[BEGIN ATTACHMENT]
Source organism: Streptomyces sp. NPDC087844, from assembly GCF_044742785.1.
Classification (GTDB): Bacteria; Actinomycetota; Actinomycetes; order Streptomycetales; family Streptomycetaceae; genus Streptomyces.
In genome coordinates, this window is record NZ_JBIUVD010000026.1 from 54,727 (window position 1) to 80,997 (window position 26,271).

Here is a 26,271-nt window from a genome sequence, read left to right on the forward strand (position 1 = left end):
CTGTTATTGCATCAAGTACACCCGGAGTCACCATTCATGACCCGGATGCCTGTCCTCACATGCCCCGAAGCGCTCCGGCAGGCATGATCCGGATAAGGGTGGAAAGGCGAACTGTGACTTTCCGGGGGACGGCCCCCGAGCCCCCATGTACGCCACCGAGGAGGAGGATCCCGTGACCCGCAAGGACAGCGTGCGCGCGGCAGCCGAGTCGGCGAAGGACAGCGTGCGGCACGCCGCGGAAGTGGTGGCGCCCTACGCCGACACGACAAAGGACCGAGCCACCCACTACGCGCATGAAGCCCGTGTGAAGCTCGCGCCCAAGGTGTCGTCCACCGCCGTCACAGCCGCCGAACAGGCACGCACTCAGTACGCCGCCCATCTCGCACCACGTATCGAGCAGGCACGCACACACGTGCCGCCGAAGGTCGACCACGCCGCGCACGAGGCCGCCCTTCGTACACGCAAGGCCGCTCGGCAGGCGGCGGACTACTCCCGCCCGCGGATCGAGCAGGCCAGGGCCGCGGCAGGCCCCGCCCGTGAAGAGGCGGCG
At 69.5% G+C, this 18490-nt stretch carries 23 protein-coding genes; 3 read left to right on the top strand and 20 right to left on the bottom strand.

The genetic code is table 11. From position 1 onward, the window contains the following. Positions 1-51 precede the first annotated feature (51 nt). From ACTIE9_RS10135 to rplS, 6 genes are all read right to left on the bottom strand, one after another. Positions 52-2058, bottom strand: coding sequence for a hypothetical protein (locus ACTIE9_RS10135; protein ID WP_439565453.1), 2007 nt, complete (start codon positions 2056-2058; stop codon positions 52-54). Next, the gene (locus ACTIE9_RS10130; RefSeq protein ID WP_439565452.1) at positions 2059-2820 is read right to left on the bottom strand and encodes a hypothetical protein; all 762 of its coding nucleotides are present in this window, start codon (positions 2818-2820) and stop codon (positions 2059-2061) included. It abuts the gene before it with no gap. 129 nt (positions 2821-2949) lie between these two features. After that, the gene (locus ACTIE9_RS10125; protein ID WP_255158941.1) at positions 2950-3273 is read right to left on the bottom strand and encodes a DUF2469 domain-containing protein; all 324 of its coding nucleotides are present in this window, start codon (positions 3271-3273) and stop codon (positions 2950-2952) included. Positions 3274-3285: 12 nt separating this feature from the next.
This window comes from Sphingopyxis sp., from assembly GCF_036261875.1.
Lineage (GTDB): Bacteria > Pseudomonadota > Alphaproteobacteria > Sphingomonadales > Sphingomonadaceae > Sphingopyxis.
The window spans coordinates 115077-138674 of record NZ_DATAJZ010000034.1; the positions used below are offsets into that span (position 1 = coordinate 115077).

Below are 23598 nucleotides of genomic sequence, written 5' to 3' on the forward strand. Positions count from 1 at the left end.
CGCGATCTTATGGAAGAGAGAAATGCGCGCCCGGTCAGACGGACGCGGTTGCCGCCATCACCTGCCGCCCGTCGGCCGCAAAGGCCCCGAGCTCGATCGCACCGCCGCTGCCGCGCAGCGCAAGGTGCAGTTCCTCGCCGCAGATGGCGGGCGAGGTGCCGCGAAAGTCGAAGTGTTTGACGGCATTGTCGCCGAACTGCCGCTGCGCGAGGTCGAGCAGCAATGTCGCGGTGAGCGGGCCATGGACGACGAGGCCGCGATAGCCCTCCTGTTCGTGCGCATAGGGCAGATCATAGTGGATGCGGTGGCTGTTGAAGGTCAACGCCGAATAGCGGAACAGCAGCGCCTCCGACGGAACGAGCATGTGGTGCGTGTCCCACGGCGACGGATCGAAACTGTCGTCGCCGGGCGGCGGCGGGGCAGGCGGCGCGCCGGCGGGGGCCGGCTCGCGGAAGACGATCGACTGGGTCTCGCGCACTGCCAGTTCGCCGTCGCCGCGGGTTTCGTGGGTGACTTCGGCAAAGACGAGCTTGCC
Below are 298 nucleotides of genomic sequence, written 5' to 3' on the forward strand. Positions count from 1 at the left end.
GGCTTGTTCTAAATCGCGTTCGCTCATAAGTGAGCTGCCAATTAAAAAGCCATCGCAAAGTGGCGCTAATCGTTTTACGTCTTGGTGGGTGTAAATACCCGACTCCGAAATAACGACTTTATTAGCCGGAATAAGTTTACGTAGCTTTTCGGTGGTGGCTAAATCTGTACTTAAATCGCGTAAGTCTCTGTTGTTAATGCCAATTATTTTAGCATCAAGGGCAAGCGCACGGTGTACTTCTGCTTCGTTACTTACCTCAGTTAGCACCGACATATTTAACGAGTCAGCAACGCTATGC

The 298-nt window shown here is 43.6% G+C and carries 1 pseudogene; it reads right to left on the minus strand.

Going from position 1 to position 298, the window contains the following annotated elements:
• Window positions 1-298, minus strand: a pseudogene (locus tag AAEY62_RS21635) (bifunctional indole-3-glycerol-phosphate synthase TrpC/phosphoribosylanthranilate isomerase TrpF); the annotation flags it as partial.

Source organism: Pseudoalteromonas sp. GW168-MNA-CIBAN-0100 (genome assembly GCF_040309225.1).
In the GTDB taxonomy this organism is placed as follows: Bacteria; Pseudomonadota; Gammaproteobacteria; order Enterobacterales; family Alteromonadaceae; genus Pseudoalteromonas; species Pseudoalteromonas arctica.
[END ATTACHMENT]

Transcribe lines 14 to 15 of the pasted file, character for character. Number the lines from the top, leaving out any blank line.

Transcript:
GGCTTGTTCTAAATCGCGTTCGCTCATAAGTGAGCTGCCAATTAAAAAGCCATCGCAAAGTGGCGCTAATCGTTTTACGTCTTGGTGGGTGTAAATACCCGACTCCGAAATAACGACTTTATTAGCCGGAATAAGTTTACGTAGCTTTTCGGTGGTGGCTAAATCTGTACTTAAATCGCGTAAGTCTCTGTTGTTAATGCCAATTATTTTAGCATCAAGGGCAAGCGCACGGTGTACTTCTGCTTCGTTACTTACCTCAGTTAGCACCGACATATTTAACGAGTCAGCAACGCTATGC

The 298-nt window shown here is 43.6% G+C and carries 1 pseudogene; it reads right to left on the minus strand.